He feels that the same logic applies to the catering space. While Meal Outpost has no real estate component with its model, its founders feel its combination of large national brands, mid-market restaurant concepts and delivery-only virtual brands are all complementary to the predictable volume and simpler fulfillment logistics compared to individual meal delivery using third-party marketplaces. 

“One of the things that we saw as missing inside of the ghost kitchen space was a focus on catering,” Mares said. “A lot of those small…operators don’t have a director of catering, so that’s just another thing that they have to try and take care of.”

Asked what sets Meal Outpost apart from its larger competitors, Mares pointed to “flexibility in adapting to customer needs without compromising restaurant operators.” To clarify, he added that restaurants are often asked to make adjustments and changes for catering orders and feels “it shouldn’t have to be that way.” 

He also underscored his family’s long history of operating catering-focused delis that showed him the economic possibilities for operators, along with the potential for landing a big client like a university or government contract. 

Meal Outpost works with several virtual restaurant brands, and that model is also a good fit for such concepts that don’t have dedicated real estate or the customer recognition of even mid-market restaurants.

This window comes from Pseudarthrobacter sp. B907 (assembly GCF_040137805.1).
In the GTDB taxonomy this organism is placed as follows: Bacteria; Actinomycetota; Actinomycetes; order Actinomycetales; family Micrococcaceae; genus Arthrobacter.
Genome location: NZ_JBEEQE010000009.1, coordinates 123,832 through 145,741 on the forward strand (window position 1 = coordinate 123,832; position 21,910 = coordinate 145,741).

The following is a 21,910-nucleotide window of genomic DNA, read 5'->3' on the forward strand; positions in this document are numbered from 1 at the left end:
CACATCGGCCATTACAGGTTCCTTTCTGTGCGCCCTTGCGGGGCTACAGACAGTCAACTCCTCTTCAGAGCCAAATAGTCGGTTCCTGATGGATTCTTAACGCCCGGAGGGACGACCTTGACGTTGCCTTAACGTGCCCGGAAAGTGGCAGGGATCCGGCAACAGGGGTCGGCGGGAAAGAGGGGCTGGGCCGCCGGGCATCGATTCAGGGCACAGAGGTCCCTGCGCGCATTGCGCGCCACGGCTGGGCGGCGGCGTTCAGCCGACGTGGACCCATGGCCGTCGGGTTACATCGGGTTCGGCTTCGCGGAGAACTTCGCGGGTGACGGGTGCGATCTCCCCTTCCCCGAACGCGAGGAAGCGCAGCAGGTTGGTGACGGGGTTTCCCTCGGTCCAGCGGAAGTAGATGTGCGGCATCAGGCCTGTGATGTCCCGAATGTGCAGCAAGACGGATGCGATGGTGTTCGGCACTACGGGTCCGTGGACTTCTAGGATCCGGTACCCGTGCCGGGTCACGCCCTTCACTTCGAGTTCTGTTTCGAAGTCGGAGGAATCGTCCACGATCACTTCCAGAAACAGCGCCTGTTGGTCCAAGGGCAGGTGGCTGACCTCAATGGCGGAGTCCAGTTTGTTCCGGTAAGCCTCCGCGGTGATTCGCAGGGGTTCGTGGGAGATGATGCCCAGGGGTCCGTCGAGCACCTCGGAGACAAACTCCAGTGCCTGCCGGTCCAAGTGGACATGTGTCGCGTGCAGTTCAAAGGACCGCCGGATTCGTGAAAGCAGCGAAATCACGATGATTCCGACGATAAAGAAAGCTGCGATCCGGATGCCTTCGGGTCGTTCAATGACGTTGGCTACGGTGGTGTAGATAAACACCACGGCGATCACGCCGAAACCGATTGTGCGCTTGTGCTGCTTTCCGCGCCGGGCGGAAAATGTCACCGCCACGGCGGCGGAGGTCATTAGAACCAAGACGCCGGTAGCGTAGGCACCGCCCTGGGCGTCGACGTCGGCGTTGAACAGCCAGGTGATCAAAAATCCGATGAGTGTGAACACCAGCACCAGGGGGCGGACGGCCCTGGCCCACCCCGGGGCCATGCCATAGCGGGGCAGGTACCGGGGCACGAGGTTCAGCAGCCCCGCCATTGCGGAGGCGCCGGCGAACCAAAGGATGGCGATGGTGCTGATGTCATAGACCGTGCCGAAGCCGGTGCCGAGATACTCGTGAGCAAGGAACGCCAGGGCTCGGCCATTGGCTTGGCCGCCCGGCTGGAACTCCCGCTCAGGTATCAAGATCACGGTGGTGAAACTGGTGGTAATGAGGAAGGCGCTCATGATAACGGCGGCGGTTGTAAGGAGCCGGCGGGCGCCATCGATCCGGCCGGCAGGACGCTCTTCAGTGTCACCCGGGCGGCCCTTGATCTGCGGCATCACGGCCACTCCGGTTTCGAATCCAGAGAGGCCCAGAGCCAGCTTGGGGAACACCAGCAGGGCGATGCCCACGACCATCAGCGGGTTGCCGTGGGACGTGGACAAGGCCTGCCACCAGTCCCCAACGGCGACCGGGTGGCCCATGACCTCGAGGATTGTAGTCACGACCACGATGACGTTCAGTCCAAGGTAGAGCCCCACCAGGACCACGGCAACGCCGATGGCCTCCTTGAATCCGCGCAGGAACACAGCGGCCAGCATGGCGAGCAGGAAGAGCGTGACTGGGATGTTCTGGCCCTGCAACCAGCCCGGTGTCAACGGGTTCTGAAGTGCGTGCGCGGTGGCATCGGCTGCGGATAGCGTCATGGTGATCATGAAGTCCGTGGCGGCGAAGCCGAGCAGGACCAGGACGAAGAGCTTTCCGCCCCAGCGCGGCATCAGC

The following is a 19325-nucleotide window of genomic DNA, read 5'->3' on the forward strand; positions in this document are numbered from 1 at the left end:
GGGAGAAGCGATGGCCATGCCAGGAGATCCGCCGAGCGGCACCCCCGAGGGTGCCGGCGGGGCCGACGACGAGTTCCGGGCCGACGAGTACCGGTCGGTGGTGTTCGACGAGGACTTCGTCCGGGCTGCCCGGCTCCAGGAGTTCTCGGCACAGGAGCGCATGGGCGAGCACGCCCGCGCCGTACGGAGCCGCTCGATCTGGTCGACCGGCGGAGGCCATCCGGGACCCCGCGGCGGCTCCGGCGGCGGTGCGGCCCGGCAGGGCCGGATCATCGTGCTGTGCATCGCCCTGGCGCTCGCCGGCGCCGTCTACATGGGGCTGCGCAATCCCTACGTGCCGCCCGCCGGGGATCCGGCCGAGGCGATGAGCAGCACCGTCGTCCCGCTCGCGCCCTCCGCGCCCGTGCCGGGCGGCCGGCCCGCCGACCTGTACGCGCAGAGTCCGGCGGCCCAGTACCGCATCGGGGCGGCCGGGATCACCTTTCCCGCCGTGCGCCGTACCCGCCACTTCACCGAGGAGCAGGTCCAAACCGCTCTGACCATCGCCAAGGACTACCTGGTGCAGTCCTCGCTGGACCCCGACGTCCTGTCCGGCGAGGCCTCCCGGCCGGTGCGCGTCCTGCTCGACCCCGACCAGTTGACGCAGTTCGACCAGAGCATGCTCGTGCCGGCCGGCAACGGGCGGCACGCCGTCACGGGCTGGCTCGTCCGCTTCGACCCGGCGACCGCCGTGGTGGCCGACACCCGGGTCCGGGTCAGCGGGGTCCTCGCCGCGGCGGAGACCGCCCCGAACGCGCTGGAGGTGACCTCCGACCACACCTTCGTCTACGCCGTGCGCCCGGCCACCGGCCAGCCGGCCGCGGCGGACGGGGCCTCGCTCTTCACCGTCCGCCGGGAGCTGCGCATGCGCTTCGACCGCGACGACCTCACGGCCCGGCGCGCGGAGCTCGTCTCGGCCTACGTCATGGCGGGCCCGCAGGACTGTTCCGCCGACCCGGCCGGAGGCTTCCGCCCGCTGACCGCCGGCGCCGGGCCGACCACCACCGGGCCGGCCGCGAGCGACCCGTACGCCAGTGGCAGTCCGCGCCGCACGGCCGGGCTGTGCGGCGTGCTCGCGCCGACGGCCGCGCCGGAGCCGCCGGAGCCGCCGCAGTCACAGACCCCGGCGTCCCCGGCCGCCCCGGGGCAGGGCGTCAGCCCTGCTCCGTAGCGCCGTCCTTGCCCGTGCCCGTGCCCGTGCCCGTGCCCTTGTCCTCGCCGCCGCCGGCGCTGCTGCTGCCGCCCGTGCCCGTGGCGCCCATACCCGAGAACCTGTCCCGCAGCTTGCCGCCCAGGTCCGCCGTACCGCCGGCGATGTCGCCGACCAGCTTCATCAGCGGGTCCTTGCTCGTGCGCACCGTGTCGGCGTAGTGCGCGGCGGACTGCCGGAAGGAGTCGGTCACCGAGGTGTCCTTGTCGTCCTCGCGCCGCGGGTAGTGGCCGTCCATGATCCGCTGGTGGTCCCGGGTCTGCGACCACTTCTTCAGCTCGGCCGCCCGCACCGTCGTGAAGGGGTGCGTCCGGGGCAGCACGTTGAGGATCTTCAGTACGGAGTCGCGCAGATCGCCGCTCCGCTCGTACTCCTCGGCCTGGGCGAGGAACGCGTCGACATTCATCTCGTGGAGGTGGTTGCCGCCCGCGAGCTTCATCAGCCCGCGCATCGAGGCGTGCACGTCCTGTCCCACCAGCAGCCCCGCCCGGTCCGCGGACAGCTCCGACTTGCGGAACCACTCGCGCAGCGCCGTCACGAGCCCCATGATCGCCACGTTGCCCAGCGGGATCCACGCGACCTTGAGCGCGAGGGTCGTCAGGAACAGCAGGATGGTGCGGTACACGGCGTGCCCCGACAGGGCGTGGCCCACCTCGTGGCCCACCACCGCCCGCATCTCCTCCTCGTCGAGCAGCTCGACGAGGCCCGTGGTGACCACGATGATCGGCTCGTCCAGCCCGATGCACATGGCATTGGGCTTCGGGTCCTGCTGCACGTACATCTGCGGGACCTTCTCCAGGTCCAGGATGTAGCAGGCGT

“All it really takes is maybe two or three larger, $700-$800 orders in a month to effectively reach that [profitability] threshold that most of the better virtual brands were already performing on third-party platforms,” he added.

While sharpening the company’s list of ideal restaurant catering partners, Mares said his team has turned down countless potential restaurant partners. That careful focus, he added, has partially led the company to the optimistic place it currently inhabits. 

Growing around its anchors

With significant contracts with Walmart, Aramark, PwC and other large-scale employers, Meal Outpost also received its government license that’s beginning to unlock countless possibilities. Mares said there’s significantly more demand among government clients than his company could hope to service, suggesting significant growth in the near future. 

Its first government contract involved a 10-month RFP process, but was ultimately worth the effort. It will begin with 1,000 catered meals per week. Meal Outpost currently has at least eight additional government-sourced contracts in its pipeline.